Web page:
but I certainly do not cultivate any such delusions about the nature of those beasts as you certainly appear to do.
 

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How many 1970 cb750's would go 10,000 miles with no catastophic failures?

Plenty.

How many brit bikes in 1970 made it thru the six month warranty period without catastrophic failure?

Not many.

The reason honda is still in biz and the big three brits went under is mainly due to the fact that your assertion couldn't be more wrong.

Case and point... when Triumph wheezed it's last breath.... those years of knowing what they were doing and all that experience to which you refer....

Still was nothing more than the very limit of Mr Turners 1936 design...

which wasn't near close to a world beater then.

I'll conclude by strongly suggesting you are confusing quality engineering and precision workmanship with sex appeal.

I love Brit iron and there are many in my stables. I built everyone of them. Jap bikes? Owned more than I can count.

Don't get silly over a polished rod.

It means nothing nor does it (likely you drooled over one somebody polished failing to realize that once thats done the rod should be peened/blasted back dull) even come close to explaining why the Brits horrific quality, complete lack of modern engineering or cods to start with a non50+ year old designs actually put them out of business because they simply couldn't compete with the superior asian offerings.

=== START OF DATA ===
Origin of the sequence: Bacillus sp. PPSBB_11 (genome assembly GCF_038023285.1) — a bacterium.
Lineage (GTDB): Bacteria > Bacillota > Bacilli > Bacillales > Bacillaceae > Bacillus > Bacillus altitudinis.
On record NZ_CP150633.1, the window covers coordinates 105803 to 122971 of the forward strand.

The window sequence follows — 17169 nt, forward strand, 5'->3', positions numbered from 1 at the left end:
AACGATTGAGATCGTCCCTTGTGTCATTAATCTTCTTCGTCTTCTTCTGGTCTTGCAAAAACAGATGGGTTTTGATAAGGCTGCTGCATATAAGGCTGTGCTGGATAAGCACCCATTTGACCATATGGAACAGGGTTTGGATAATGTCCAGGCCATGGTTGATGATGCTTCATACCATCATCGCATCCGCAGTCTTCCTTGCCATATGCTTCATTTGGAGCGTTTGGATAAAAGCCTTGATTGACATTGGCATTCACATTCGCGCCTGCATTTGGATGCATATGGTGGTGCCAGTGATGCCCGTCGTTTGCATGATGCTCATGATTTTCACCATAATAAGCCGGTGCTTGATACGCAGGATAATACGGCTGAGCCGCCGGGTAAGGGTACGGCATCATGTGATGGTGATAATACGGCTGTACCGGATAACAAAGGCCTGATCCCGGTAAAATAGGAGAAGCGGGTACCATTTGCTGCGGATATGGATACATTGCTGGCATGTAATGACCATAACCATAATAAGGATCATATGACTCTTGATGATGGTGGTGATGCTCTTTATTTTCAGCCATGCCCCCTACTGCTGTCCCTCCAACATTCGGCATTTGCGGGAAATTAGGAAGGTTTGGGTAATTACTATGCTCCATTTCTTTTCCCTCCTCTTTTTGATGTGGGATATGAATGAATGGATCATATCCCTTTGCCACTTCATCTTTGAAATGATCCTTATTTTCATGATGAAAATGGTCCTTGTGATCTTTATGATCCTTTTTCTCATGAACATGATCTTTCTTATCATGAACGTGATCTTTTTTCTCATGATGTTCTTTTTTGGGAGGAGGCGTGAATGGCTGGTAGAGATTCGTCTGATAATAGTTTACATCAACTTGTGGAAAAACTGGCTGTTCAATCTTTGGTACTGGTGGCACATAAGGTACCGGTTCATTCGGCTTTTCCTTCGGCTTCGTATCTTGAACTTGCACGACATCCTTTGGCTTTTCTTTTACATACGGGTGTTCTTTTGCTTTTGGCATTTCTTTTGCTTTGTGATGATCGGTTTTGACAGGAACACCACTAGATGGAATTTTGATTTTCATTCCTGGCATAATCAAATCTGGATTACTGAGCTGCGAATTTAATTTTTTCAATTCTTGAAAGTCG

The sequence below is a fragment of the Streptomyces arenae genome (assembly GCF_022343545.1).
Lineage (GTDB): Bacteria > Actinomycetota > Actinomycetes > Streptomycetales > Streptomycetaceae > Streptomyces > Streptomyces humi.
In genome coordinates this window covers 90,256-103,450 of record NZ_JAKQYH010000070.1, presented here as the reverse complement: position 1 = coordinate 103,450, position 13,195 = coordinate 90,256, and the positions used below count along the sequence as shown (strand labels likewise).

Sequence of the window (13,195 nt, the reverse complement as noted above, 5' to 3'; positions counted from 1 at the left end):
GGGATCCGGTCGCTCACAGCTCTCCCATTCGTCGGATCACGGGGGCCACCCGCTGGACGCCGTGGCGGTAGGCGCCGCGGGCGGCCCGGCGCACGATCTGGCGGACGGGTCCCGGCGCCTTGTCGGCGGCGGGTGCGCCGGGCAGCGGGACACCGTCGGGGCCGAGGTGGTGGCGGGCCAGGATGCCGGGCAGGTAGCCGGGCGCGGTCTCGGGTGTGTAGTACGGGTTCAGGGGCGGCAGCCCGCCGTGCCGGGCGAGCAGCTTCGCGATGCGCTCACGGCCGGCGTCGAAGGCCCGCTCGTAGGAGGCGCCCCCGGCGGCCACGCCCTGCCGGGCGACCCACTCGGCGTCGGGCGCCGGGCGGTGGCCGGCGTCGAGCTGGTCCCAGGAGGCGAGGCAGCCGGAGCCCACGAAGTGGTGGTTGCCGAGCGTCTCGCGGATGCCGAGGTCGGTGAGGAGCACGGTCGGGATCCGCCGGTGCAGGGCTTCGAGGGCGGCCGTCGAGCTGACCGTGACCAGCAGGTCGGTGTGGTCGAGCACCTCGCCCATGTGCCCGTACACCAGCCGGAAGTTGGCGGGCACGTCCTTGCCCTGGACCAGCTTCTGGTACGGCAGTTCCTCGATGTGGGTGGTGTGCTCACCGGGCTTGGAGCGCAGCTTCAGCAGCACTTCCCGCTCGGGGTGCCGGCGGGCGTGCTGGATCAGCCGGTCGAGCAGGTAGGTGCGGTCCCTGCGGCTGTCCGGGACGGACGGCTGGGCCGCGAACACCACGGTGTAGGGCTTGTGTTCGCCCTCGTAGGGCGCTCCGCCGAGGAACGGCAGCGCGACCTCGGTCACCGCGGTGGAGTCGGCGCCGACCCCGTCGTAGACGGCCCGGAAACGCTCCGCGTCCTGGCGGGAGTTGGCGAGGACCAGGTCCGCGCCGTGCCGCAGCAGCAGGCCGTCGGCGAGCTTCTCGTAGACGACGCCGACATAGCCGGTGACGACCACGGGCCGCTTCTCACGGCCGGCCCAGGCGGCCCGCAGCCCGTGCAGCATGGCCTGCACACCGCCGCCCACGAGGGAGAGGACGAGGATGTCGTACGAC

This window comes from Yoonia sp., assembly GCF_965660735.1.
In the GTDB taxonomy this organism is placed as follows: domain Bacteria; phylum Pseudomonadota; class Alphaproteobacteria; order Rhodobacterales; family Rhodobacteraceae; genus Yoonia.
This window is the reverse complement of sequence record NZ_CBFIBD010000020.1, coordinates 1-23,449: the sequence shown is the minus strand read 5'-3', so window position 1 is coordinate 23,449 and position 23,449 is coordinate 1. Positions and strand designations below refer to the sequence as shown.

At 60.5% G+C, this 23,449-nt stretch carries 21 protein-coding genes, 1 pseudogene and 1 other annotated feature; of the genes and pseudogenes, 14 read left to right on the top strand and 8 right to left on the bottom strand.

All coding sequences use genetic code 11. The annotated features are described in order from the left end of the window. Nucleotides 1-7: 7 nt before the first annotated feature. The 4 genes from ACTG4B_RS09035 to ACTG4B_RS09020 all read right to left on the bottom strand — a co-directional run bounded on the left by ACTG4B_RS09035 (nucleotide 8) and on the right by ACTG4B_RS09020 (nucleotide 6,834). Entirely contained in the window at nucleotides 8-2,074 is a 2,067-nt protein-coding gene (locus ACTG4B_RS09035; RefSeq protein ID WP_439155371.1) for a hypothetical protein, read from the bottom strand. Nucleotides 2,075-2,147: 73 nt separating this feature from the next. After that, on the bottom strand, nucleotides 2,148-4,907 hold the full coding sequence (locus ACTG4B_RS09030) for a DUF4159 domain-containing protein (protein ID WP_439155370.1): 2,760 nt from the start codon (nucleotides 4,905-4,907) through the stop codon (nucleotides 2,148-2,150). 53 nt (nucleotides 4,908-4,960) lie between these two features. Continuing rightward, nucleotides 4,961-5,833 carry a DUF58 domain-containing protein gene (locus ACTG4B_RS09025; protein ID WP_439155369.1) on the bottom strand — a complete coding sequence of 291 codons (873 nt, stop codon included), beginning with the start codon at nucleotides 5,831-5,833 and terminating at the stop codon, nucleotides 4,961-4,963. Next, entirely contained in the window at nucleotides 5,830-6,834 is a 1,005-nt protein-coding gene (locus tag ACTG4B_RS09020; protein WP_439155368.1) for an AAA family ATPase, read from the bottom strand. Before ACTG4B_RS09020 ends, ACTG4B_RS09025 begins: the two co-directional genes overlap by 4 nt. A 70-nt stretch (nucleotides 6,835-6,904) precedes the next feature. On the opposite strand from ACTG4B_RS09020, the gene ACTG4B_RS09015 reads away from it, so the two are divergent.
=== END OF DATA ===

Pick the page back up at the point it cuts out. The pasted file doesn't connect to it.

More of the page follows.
I can promise you I love the Brit and American iron like you probably will never be able to....


but I certainly do not cultivate any such delusions about the nature of those beasts as you certainly appear to do.
 

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No illusions here. My Bonneville has always been troublesome, because it was poorly built by apathetic workers, probably using worn out machinery & ancient technology.
And it was I who made the 10,000mi comment in the first place.

My point is... often, but not always, British machines were assembled from nicer parts than their Japanese counterparts. The chrome, paint, etc is to a higher standard (same could be said about H-D today). Case in point - stamped steel Japanese frames, with sloppy ugly welds.
What the Japanese did best was provide up to date technology & performance, at an affordable price. And they did it by cutting some corners to a much more obvious degree (and in relatively unimportant areas) than the Brits - leaving them free to spend their development money where it counted. The Japanese stuff just feels cheaper when holding it in my hands.
 

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No illusions here. My Bonneville has always been troublesome, because it was poorly built by apathetic workers, probably using worn out machinery & ancient technology.